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This story shows how fiercely police protect their own members, regardless of wrong-doing. Police fight crime only if the crime is not committed by police. (Internal affairs offices do fight crime committed by the police: that is why the police hate Internal Affairs. In general, police seem to share a profound belief that, if a police officer does something, it should be deemed legal due to the tough job they have or whatever.)

The Illinois Supreme Court ruled Thursday that Attorney General Lisa Madigan could not intervene to challenge a police pension board’s egregious decision to keep Burge’s retirement checks flowing.

The pension board’s reasoning? Burge wasn’t convicted of torturing dozens of suspects who were in police custody — he was convicted of lying about it. By the time he did that, he wasn’t a cop any more.

The board’s vote was 4-4, with the tie falling in Burge’s favor. The four civilian members of the board voted to terminate his pension. The four who voted to let him keep it — all of them cops or former cops — said Burge’s conviction for perjury and obstruction of justice had nothing to do with his job.

After all, he’d already been fired. “It wasn’t on charges of what he did as a police officer,” board President Kenneth Hauser said at the time. “It was on a lie that he made in front of a civil jury.”

That argument is particularly galling, since the taxpayers footed Burge’s legal bills during that civil trial.

For decades, police and prosecutors had discounted complaints that suspects were being coerced into making false confessions — at gunpoint, with shocks to the genitals or with plastic bags over their heads — at the Area Two headquarters, where Burge supervised the violent crimes unit.

Later, those same authorities wrung their hands and claimed the case against Burge wasn’t strong enough to win a conviction. The evidence was old, they said; the witnesses were uncooperative or unreliable.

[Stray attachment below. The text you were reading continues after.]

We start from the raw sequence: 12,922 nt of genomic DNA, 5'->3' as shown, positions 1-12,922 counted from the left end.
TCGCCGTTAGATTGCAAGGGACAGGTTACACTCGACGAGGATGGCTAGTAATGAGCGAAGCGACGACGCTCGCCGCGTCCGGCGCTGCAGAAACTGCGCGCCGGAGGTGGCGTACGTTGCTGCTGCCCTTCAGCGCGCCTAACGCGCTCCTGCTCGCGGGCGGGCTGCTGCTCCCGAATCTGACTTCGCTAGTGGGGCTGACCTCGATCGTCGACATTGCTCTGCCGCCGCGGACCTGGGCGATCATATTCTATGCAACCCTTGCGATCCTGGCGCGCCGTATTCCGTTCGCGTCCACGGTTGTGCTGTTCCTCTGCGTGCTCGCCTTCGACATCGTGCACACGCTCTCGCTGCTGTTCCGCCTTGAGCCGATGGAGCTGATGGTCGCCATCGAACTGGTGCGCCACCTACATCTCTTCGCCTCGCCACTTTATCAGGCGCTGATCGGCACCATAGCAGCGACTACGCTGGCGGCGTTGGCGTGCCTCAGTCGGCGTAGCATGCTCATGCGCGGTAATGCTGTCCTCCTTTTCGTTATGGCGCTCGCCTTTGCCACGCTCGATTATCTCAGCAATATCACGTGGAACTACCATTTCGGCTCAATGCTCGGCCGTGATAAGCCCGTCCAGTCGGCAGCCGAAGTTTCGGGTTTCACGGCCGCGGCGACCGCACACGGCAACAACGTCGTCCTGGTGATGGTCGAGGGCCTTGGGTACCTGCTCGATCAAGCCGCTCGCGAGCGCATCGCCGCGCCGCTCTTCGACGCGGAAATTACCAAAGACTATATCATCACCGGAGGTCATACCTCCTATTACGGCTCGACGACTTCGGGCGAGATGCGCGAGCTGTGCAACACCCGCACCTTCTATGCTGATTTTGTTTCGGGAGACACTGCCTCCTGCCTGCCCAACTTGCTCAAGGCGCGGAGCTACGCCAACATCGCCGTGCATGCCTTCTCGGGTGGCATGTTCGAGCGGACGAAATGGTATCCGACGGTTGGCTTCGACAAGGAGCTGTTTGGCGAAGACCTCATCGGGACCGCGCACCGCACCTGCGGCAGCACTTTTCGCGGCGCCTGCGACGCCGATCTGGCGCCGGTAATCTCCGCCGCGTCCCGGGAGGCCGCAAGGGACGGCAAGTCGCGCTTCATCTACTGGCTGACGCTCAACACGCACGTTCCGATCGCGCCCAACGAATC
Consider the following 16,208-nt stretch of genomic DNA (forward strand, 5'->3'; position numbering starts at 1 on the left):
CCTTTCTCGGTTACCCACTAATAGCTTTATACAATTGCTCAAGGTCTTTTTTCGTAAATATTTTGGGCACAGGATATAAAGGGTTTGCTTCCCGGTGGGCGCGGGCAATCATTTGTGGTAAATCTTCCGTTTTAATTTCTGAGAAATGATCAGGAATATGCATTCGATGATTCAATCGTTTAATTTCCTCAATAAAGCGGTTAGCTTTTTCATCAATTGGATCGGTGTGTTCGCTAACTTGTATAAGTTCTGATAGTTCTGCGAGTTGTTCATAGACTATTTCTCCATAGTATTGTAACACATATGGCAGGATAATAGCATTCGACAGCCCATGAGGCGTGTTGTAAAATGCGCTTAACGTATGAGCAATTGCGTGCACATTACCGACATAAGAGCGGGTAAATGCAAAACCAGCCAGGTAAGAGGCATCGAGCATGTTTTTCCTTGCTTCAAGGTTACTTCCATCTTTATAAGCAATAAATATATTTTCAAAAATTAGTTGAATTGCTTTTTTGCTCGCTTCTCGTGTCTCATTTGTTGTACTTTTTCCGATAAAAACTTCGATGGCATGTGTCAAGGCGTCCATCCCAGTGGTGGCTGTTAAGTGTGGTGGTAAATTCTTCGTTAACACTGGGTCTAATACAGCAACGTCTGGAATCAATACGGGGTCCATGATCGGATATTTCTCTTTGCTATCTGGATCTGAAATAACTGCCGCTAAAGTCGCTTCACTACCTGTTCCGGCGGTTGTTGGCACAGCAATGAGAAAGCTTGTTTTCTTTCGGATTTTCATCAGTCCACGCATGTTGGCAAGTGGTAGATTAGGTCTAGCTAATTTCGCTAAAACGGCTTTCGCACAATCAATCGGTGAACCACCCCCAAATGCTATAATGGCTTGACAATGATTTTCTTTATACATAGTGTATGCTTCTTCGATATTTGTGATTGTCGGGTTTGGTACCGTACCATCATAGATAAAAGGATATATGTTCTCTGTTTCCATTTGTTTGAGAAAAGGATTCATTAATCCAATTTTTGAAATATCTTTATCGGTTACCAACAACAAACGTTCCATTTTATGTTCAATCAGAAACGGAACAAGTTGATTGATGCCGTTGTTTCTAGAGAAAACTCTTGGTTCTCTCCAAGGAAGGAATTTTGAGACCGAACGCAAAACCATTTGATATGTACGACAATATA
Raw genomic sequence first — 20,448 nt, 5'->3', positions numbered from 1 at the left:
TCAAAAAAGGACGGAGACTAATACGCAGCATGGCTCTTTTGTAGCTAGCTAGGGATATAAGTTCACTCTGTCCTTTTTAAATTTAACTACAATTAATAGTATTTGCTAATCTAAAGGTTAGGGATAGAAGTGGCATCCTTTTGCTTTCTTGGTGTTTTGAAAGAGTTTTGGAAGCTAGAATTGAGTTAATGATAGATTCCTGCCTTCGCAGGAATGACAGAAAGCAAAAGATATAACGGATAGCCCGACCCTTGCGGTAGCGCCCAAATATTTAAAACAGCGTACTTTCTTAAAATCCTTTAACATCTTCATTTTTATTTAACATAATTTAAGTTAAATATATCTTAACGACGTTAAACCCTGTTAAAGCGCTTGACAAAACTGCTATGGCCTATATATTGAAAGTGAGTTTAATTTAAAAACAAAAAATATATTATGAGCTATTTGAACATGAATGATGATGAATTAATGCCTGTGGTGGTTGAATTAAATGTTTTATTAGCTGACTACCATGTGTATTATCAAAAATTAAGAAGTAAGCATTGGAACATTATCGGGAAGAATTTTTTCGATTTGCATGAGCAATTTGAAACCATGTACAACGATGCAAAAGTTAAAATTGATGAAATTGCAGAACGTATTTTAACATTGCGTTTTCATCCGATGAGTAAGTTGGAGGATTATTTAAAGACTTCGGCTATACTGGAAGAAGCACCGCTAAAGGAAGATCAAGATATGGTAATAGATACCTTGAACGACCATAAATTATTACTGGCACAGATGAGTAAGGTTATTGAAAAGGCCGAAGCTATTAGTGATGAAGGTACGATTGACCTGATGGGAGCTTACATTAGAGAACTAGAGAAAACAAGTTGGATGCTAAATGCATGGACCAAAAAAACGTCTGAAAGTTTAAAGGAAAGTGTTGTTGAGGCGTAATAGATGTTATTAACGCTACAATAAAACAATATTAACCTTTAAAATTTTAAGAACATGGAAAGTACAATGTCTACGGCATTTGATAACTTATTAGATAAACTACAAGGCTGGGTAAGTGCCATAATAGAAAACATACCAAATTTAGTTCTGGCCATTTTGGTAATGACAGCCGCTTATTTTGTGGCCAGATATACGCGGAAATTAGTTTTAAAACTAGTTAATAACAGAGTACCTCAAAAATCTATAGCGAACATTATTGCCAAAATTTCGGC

After the statute of limitations expired, it fell to U.S. Attorney Patrick Fitzgerald to get a measure of justice: In 2010, Burge was convicted of perjury for lying during a 2003 civil trial brought by one of his many victims.

Burge’s conviction had everything to do with his job — how else would he have had anything to lie about? — but the pension board’s cop caucus didn’t see a connection. It didn’t want to. So Madigan sued.

The Supreme Court decided she couldn’t. Under state law, it’s up to the pension board to decide whether to terminate the benefits of an officer convicted of a felony. To do so, it must find that the crime was connected to the officer’s job. The court said the attorney general doesn’t have standing to appeal the board’s decision.

The majority opinion, written by Justice Anne Burke, stressed that the Supreme Court was not ruling on the merits of the pension board’s decision, only on its authority to decide. The brotherhood of cops who voted to keep paying that pension abused that authority.

And, of course, Burge did not have to pay any reparations to those he tortured and falsely imprisoned. He’s a cop, so he’s immune. That story here. It begins:

Thursday morning as disgraced former Chicago police Cmdr. Jon Burge was released from federal prison to a Florida halfway house, one of his first torture victims, Anthony Holmes, stood at City Hall with tears in his eyes, recalling four decades of pain and loss.

Holmes, a former Black Gangster Disciples leader, was arrested by Burge in 1973 and taken to a South Side police station, where detectives hooked him up to an electrical box, put a bag over his head and shocked him until he confessed to a murder he says he did not commit. Holmes said he still remembers Burge in his ear, calling him the “N” word and warning him, “Don’t you bite through that bag.”

By the time Holmes was released from prison 30 years later, the statute of limitations to sue had long since run out. He has never seen a dime in damages. Now nearing 70, the soft-spoken newspaper delivery driver said he is still awakened by nightmares and struggles financially. . .

Written by LeisureGuy

15 October 2014 at 9:25 am

Posted in Law, Law Enforcement

Very nice shave

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SOTD 15 Oct 2014

A very nice rose-fragranced shave today. Very fine lather, and the ATT with a SuperMax Platinum blade did a fine job with a couple of nicks. I’m going to try a different brand in it.

A slash of Saint Charles Shave Savory Rose, and the day begins. The brush is a Rooney Style 3 Size 1. It says “Super Badger” and is sold as their “Super Silvertip.” Quite a nice brush.

Written by LeisureGuy

15 October 2014 at 9:02 am

Posted in Shaving